15. Style Matters: Toward a Culturally Relevant Framework for Interventions with African American Families, Howard C. Stevenson, Donna-Marie Winn, Chanequa Walker-Barnes, and Stephanie I. Coard


About the Editors

Vonnie C. McLoyd, PhD, is Professor of Psychology and Research Scientist at the Center for Developmental Science at the University of North Carolina at Chapel Hill (UNC). Her scholarly work focuses on the effects of economic disadvantage and employment-related transitions on family life and child development, and the mediators and moderators of these effects. Dr. McLoyd is also interested in how race, ethnicity, and culture shape child socialization and development. She is director of a training program at UNC in research on Black child development, funded by the National Institute of Child Health and Human Development.

Nancy E. Hill, PhD, is Associate Professor of Psychology at Duke University and Faculty Affiliate of the Center for Developmental Science at UNC. Her research focuses on how family socialization varies across ethnicity and socioeconomic status, and demographic variations in the relationship between family dynamics and children's development, especially among African American and Latino families. She is one of the founders of the Study Group on Race, Culture, and Ethnicity, an interdisciplinary group of scientists brought together to develop theory and methodology for defining and understanding cultural contexts.

Kenneth A. Dodge, PhD, is the Pritzker Professor of Public Policy and Psychology and Neuroscience at Duke University. He is Founding and Emeritus Director of the Duke Center for Child and Family Policy. A clinical and developmental psychologist, Dr. Dodge studies early childhood development, prevention of violent behavior in the family, and public policy to improve population outcomes for communities. He is the developer of Family Connects, a population approach to improve children’s outcomes in the first year of life. The author of more than 500 highly cited scientific articles, which have been cited more than 100,000 times, Dr. Dodge has been elected into the National Academy of Medicine and is the 2019–2021 President of the Society for Research in Child Development.

Contributors

Valerie D. Anderson, MA, Department of Psychology, Duke University, Durham, NC

Oscar A. Barbarin, PhD, School of Social Work, University of North Carolina, Chapel Hill, NC

Chalandra M. Bryant, PhD, Department of Human Development and Family Studies, College of Health and Human Development, Pennsylvania State University, University Park, PA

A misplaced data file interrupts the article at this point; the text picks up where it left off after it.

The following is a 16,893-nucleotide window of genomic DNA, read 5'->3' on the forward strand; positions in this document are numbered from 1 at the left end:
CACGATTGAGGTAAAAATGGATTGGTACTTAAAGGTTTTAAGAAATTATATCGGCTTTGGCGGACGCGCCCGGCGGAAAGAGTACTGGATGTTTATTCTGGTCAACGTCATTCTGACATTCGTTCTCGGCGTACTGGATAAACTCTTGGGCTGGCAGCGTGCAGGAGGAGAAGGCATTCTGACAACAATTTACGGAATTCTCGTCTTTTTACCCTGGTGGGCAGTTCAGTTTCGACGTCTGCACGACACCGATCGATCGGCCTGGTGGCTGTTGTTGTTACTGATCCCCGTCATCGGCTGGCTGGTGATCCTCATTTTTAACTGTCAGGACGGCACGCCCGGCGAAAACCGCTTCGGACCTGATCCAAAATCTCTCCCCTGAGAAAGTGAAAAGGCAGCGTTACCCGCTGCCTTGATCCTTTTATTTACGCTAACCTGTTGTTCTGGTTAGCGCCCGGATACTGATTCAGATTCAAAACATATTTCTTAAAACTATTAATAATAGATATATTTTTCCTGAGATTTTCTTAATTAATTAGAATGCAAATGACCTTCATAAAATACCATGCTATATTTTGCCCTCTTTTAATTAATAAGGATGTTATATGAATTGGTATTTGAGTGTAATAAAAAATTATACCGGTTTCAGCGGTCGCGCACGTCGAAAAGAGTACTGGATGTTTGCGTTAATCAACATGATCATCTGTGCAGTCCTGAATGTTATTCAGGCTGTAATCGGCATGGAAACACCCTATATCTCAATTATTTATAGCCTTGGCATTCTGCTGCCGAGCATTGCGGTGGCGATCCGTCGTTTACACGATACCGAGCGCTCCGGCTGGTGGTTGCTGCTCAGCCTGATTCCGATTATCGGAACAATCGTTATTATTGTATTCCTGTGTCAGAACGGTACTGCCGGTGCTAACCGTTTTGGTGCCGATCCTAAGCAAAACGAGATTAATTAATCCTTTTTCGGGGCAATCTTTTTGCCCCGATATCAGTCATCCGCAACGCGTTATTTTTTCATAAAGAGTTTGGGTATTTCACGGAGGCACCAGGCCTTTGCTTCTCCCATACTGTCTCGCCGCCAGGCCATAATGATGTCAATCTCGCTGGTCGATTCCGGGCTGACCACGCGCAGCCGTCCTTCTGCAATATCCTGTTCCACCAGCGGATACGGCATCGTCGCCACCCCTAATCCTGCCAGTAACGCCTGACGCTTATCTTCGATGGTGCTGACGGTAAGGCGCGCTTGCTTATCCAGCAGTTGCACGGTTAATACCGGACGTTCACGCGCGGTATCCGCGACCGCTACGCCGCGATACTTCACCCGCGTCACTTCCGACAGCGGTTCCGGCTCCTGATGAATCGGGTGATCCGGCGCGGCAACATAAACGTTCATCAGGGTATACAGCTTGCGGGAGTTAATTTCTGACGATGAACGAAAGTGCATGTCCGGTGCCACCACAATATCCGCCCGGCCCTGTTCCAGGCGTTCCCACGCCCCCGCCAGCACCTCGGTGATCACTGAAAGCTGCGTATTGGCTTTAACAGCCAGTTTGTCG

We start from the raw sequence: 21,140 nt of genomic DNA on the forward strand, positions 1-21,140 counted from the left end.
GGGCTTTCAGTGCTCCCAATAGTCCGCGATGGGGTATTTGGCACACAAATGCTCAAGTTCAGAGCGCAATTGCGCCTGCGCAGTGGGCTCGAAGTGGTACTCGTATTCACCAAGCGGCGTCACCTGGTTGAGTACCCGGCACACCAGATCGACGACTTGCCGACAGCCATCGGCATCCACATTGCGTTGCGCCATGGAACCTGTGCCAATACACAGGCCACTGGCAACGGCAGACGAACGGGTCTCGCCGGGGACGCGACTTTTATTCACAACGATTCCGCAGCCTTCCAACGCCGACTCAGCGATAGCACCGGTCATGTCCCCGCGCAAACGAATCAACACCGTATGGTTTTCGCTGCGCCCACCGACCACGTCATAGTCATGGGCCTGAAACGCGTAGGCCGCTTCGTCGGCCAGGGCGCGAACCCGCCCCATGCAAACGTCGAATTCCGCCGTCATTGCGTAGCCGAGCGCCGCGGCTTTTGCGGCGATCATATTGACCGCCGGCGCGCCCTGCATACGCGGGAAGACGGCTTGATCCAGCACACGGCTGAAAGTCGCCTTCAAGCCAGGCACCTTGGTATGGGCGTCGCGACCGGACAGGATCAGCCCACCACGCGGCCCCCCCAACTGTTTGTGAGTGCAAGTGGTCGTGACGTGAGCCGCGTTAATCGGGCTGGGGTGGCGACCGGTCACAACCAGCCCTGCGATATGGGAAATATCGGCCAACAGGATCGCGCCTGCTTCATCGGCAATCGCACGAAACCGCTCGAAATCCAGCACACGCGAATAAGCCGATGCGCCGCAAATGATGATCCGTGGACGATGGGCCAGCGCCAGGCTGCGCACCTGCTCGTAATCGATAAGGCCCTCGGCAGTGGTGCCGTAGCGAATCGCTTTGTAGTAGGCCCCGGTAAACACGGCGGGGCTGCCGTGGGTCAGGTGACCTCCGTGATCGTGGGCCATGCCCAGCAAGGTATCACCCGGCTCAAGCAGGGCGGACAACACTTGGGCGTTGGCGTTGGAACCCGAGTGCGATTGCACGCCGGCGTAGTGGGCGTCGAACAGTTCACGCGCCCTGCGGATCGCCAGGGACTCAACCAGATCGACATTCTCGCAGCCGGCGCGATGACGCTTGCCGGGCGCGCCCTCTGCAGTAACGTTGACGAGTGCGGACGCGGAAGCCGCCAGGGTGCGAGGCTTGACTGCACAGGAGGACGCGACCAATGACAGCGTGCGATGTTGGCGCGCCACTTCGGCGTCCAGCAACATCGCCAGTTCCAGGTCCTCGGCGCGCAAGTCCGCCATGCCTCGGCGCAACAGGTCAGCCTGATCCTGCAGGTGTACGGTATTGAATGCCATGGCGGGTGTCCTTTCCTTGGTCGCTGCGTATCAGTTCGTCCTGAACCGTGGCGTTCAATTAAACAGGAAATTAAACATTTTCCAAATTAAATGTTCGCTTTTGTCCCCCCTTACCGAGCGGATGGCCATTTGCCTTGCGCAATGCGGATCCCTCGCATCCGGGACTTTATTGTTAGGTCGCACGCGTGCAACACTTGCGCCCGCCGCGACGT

Linda M. Burton, PhD, Center for Human Development and Family Research in Diverse Contexts, Pennsylvania State University, University Park, PA

Sherri Lawson Clark, PhD, Population Research Institute, Pennsylvania State University, University Park, PA

Stephanie I. Coard, PhD, Center for Child and Family Policy, Duke University, Durham, NC

Cheri Coleman, MSW, Frank Porter Graham Child Development Institute, University of North Carolina, Chapel Hill, NC

William A. Darity, Jr., PhD, Department of Economics, University of North Carolina, Chapel Hill, NC

Peggye Dilworth-Anderson, PhD, School of Public Health and Institute on Aging, University of North Carolina, Chapel Hill, NC

Kenneth A. Dodge, PhD, Department of Psychology, Duke University, Durham, NC

Noemí Enchautegui-de-Jesús, PhD, Department of Psychology, Syracuse University, Syracuse, NY

Paula Y. Goodwin, PhD, Department of Child Development and Family Studies, Purdue University, West Lafayette, IN

Brenda Jones Harden, PhD, Department of Human Development, University of Maryland, College Park, MD

Nancy E. Hill, PhD, Department of Psychology, Duke University, Durham, NC

Angela D. James, PhD, Department of Psychiatry and Biobehavioral Sciences, University of California, Los Angeles, CA

Vicki L. Lamb, PhD, Center for Demographic Studies, Duke University, Durham, NC

Kenneth C. Land, PhD, Department of Sociology and Center for Demographic Studies, Duke University, Durham, NC

Jennifer E. Lansford, PhD, Center for Child and Family Policy, Duke University, Durham, NC

Jacqueline S. Mattis, PhD, Department of Applied Psychology, Steinhardt School of Education, New York University, New York, NY

Terry McCandies, PhD, Frank Porter Graham Child Development Institute, University of North Carolina, Chapel Hill, NC

Vonnie C. McLoyd, PhD, Department of Psychology, University of North Carolina, Chapel Hill, NC

Sarah O. Meadows, MA, Department of Sociology, Duke University, Durham, NC

Velma McBride Murry, PhD, Department of Child and Family Development, University of Georgia, Athens, GA

Melba J. Nicholson, PhD, The Family Institute, Evanston, IL

Ellen E. Pinderhughes, PhD, Department of Child Development, Tufts University, Medford, MA

Robert M. Sellers, PhD, Department of Psychology, University of Michigan, Ann Arbor, MI

Howard C. Stevenson, PhD, Graduate School of Education, University of Pennsylvania, Philadelphia, PA

Fasaha Traylor, MA, Foundation for Child Development, New York, NY

M. Belinda Tucker, PhD, Department of Psychiatry and Biobehavioral Sciences and Center for Culture and Health, University of California, Los Angeles, CA

Chanequa Walker-Barnes, PhD, private practice, Raleigh, NC

K. A. S. Wickrama, PhD, Department of Human Development and Family Studies, Institute for Social and Behavioral Research, Iowa State University, Ames, IA

Donna-Marie Winn, PhD, Center for Child and Family Policy, Duke University, Durham, NC

Course Use

May serve as a supplemental text in advanced undergraduate- or graduate-level courses.